In a way, it is fitting that the start of India's long international season begins in Bengaluru, in rainy weather. But comparisons to England can end there, because conditions at the M Chinnaswamy Stadium, for Afghanistan's inaugural Test, are so different to what India will possibly encounter at Edgbaston on August 1.

The Chinnaswamy pitch has a brownish tinge, and the grass covering could be just enough to hold the surface together. Producing a dry turner would have been tough, given the intermittent rain, but the surface could have bounce: an important element favouring wristspin. Similar conditions in Dharamsala last year prompted India to hand Kuldeep Yadav a debut to accommodate three spinners. Going by the team's three-day preparatory camp in Bengaluru, that combination is unlikely to be discarded easily.

On the second day of the camp, Kuldeep spent considerable time bowling at an open net in addition to his usual routines. He has been successful in limited-overs cricket, and this could well be a sign of the team management wanting to give him a go in Tests before they pick the squad for England. That may or may not rule Jadeja out for this Test, but it could offer a peek into the team's mindset, even though Ajinkya Rahane, the India captain for this match, steered clear of talking about team combinations.

If India want to accommodate a third spinner, they need to ask themselves whether they are willing to sacrifice an extra batsman. Going by what transpired at the nets, this seems unlikely. There were enough hints that the management wants have a look at Karun Nair ahead of the England tour. Although he will lead India A in two four-day games there next month, the Test squad is likely to be announced much earlier.

Nair was seen working against the rising ball in particular. Throwdown specialist Raghavindra hurled wet tennis balls into the turf from a short distance, getting Nair to sway away, duck or pull.

"I think I have become fitter. I have improved my skills over the last two years. I think I have done a lot, and scoring runs in domestic cricket really helps," Nair said of his preparation. "I have worked on my fitness, my fielding, and every aspect of the game. I know that I am a better batsman now than I was two years ago.

"You know that you're going to get a few innings and you have to make the most of it. If you settle down and keep making consistent scores then you have some breathing space. You're obviously waiting for that one opportunity to do well, so like anyone else, I am excited."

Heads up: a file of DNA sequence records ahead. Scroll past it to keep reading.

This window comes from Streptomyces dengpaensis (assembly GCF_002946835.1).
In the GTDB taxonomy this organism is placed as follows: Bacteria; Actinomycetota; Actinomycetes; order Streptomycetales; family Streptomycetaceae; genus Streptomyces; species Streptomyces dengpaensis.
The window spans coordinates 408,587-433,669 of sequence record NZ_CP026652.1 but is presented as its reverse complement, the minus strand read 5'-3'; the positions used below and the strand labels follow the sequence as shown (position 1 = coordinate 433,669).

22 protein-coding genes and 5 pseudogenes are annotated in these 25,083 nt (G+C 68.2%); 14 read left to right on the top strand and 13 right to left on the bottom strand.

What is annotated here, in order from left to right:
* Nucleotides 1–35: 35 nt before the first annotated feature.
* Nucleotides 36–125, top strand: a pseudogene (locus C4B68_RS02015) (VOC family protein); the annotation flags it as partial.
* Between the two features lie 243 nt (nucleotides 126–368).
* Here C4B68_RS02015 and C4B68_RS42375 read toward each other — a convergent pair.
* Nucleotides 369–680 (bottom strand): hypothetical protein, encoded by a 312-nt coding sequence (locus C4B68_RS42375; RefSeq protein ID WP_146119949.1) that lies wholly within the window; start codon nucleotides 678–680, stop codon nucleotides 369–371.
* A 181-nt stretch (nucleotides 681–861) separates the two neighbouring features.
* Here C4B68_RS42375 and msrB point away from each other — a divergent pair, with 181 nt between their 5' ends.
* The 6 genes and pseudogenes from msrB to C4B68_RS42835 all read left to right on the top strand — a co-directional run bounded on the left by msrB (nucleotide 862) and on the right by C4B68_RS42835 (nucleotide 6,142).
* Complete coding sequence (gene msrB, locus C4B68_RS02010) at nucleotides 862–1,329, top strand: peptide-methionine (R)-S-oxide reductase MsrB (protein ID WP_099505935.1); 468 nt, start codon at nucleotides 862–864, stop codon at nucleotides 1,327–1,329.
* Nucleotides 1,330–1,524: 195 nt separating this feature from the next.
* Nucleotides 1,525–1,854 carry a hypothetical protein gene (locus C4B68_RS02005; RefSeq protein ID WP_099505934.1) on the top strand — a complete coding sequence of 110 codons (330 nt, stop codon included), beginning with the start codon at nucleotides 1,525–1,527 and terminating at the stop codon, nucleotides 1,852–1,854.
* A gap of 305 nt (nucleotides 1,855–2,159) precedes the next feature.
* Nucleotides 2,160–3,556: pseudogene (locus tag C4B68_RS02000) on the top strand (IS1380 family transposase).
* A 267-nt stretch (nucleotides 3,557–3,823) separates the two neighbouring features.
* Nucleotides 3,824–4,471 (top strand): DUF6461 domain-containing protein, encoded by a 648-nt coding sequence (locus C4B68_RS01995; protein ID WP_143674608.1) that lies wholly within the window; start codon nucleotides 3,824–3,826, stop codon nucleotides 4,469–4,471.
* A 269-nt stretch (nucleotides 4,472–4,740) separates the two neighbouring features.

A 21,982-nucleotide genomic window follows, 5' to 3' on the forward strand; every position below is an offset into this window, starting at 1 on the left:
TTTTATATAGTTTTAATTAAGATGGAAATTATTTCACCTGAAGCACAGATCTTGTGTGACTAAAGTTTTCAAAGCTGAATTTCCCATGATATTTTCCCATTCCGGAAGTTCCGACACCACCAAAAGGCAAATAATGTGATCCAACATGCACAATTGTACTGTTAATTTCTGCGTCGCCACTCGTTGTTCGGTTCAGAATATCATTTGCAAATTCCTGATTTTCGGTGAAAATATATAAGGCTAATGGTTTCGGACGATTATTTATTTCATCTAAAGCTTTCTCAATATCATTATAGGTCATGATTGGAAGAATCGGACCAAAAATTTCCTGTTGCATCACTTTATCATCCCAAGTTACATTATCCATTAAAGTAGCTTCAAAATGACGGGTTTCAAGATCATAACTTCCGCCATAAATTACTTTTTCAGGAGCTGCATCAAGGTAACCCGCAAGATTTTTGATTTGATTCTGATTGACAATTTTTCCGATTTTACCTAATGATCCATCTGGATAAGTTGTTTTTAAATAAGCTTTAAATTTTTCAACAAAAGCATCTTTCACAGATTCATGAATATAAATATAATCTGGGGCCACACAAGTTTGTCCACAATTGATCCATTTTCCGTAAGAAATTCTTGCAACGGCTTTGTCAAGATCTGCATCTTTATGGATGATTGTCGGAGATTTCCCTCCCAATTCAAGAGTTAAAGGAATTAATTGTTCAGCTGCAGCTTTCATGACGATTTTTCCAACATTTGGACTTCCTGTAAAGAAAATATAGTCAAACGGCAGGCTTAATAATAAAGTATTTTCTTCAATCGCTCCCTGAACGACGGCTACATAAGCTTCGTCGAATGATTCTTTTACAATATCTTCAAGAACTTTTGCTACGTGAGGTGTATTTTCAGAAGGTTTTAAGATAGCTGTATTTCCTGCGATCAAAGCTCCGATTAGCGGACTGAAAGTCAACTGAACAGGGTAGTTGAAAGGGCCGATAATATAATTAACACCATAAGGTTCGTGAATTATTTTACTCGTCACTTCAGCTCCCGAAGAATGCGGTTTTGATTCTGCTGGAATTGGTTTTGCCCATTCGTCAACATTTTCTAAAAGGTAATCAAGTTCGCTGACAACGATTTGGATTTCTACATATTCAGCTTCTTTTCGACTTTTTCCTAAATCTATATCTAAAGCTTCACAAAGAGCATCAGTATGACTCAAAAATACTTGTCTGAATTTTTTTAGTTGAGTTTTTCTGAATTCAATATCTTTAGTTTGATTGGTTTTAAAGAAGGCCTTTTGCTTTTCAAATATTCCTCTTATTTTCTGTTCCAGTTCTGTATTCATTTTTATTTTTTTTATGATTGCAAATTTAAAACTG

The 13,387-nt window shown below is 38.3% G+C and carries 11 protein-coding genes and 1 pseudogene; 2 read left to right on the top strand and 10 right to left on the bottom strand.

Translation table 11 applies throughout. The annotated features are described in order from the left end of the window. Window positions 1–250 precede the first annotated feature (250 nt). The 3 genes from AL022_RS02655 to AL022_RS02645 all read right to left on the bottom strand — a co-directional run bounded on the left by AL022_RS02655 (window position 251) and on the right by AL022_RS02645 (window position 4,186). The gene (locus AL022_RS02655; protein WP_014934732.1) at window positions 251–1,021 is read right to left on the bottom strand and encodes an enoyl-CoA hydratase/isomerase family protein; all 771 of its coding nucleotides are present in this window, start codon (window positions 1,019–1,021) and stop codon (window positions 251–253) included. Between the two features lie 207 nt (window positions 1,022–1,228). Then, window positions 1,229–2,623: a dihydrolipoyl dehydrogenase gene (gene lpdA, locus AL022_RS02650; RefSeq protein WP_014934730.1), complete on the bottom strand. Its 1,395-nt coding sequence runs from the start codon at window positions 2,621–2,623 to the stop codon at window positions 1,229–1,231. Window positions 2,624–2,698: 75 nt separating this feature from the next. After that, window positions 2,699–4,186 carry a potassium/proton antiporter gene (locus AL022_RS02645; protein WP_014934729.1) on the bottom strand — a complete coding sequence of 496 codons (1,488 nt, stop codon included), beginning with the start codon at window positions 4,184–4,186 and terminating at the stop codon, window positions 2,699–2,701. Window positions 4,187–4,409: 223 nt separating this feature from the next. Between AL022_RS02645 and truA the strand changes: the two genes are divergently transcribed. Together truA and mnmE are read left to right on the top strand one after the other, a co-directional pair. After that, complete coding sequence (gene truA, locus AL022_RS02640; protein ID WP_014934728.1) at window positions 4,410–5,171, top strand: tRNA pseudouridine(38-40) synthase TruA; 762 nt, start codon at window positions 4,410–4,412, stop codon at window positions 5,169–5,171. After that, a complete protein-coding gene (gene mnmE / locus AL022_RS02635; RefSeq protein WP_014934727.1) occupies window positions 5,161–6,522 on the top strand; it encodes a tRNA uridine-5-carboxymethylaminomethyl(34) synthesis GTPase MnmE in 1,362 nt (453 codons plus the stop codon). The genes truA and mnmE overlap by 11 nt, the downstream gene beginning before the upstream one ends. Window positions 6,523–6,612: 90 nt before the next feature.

The hard grind over the last three days allowed India to have optional nets on match eve. They tested themselves against wristspinners and frontline pacers, took throwdowns against the short ball from 18 yards, and looked to sweep from the rough. On Tuesday, the batsmen focused on leaving the ball, and the fielding coach's focus was on close-in catching. The shuffling movements of some batsmen, like Rahul from outside leg stump to middle and leg, was also closely monitored. All these were perhaps signs of format-specific training.

"Preparation has been very good. Over the last three days, the focus has been on tuning our minds, especially because we're coming in after two months of the IPL," Rahane said. "Skill-wise, it won't make a difference, but our attitude [towards training] matters, if you have to make a quick switch in terms of our mindset from T20s to Test cricket."

This is Rahane's second Test as captain, a challenge extremely different to leading an IPL franchise. Against Australia in Dharamsala, Rahane was handed the job on the eve of the match. Here, he's had time to prepare mentally.

"When you're leading the country, it's an honour. It's altogether a different feeling. While you're captaining a franchise, the challenges are, players come from different parts of the world, the cultures are completely different," Rahane said. "As a captain or a leader, you have to know how to handle them individually and how to get the best out of them. Yes, that taught me a lot. I learnt a lot from captaining Rajasthan Royals, but captaining an Indian team is an honour.

"From our side, we will play like how we approach any other team. Our attitude will remain the same on the field, it's important because every Test counts, we don't want to take anyone lightly, but we're lucky to be part of this historic Test."

Shashank Kishore is a senior sub-editor at ESPNcricinfo